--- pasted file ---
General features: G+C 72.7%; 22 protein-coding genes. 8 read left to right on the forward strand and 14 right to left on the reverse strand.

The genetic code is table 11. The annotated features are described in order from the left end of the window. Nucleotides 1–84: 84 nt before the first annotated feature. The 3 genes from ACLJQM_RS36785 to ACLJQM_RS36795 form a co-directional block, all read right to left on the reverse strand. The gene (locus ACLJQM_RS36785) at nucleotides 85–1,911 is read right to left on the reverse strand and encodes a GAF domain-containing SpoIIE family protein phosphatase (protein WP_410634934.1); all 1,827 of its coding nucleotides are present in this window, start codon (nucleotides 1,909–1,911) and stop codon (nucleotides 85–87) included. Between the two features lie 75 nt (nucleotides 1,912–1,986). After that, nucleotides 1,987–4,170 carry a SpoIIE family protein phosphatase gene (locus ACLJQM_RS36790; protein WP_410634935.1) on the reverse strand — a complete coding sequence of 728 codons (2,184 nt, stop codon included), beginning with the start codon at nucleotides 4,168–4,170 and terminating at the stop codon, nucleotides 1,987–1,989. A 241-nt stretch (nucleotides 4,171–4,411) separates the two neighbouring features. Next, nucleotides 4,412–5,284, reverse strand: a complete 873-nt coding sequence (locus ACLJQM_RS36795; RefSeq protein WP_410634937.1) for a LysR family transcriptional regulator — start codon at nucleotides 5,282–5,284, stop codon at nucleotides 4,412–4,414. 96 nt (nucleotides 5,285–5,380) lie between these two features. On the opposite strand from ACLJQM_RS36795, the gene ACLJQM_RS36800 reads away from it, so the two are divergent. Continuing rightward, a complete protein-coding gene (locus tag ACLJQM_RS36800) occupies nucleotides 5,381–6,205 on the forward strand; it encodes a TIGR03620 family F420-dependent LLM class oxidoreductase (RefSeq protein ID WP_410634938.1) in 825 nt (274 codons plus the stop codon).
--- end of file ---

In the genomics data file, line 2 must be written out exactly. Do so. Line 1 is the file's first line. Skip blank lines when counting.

The genetic code is table 11. The annotated features are described in order from the left end of the window. Nucleotides 1–84: 84 nt before the first annotated feature. The 3 genes from ACLJQM_RS36785 to ACLJQM_RS36795 form a co-directional block, all read right to left on the reverse strand. The gene (locus ACLJQM_RS36785) at nucleotides 85–1,911 is read right to left on the reverse strand and encodes a GAF domain-containing SpoIIE family protein phosphatase (protein WP_410634934.1); all 1,827 of its coding nucleotides are present in this window, start codon (nucleotides 1,909–1,911) and stop codon (nucleotides 85–87) included. Between the two features lie 75 nt (nucleotides 1,912–1,986). After that, nucleotides 1,987–4,170 carry a SpoIIE family protein phosphatase gene (locus ACLJQM_RS36790; protein WP_410634935.1) on the reverse strand — a complete coding sequence of 728 codons (2,184 nt, stop codon included), beginning with the start codon at nucleotides 4,168–4,170 and terminating at the stop codon, nucleotides 1,987–1,989. A 241-nt stretch (nucleotides 4,171–4,411) separates the two neighbouring features. Next, nucleotides 4,412–5,284, reverse strand: a complete 873-nt coding sequence (locus ACLJQM_RS36795; RefSeq protein WP_410634937.1) for a LysR family transcriptional regulator — start codon at nucleotides 5,282–5,284, stop codon at nucleotides 4,412–4,414. 96 nt (nucleotides 5,285–5,380) lie between these two features. On the opposite strand from ACLJQM_RS36795, the gene ACLJQM_RS36800 reads away from it, so the two are divergent. Continuing rightward, a complete protein-coding gene (locus tag ACLJQM_RS36800) occupies nucleotides 5,381–6,205 on the forward strand; it encodes a TIGR03620 family F420-dependent LLM class oxidoreductase (RefSeq protein ID WP_410634938.1) in 825 nt (274 codons plus the stop codon).